Bone material strength increases 1 year after gastric bypass
At 1 year following Roux-en-Y gastric bypass (RYGB), patients may see an improvement in bone material strength despite an increase in bone turnover and a decline in areal bone mineral density (aBMD), a recent study has found. While this trend is similar in those with and without type 2 diabetes (T2D), improved glucose control is associated with increased bone material strength among T2D patients.
Researchers looked at 34 participants who underwent RYGB, among whom 13 had T2D (median duration, 4 years). Of the patients with T2D, eight (62 percent) were treated with one or more oral glucose-lowering drugs and one received both insulin and oral antidiabetic drug.
Preoperative bone material strength index (BMSi) had an inverse association with body mass index (BMI; p=0.010), and this association remained significant despite controlling for age and gender. One year after RYGB, the participants shed a mean of 33.9 kg in weight and 48.7 percent in total body fat and increased physical activity. Vitamin D levels remained unchanged, and only one patient with T2D was in remission.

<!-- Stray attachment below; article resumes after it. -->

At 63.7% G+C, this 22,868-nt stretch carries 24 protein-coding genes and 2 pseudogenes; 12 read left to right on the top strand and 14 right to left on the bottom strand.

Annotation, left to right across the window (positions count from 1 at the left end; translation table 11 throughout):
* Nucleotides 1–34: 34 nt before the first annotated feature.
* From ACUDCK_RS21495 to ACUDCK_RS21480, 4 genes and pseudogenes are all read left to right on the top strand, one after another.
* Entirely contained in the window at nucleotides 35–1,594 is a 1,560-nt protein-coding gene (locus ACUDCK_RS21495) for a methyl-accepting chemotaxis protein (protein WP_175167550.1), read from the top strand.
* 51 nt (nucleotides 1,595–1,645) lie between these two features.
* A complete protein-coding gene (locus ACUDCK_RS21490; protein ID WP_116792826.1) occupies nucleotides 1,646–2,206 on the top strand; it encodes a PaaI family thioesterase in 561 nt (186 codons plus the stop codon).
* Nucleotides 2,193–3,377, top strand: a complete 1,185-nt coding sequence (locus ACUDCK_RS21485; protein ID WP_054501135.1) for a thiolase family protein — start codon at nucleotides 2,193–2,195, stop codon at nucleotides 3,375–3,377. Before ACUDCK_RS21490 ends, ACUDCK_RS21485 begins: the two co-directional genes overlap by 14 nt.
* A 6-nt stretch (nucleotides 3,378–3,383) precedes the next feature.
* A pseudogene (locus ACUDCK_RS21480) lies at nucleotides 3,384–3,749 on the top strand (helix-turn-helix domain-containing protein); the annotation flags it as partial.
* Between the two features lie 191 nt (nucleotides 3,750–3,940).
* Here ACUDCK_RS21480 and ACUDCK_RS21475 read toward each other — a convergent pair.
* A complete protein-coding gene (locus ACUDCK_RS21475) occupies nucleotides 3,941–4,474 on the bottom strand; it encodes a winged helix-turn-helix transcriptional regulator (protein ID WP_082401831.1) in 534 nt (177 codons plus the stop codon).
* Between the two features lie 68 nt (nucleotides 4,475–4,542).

Specifically, BMSi increased from 78.1 preoperatively to 82.0 at 1 year after RYGB, corresponding to an increase of 4.0 in absolute units or 6.3 percent (p=0.037). The increase was comparable in participants with and without T2D.
In patients with T2D, a greater decrease in HbA1c correlated with a larger increase in BMSi (p=0.019). Bone turnover markers, namely CTX-1 and PINP, increased by 195.1 percent and 109.5 percent, respectively.
Meanwhile, aBMD decreased by 3.9 percent in the lumbar spine, 8.2 percent in the femoral neck, 11.6 percent in total hip and 9.4 percent in total body.
The present data support the hypothesis that higher BMI is associated with reduced bone material strength, as well as show that surgically induced weight loss exerts a positive effect on bone quality.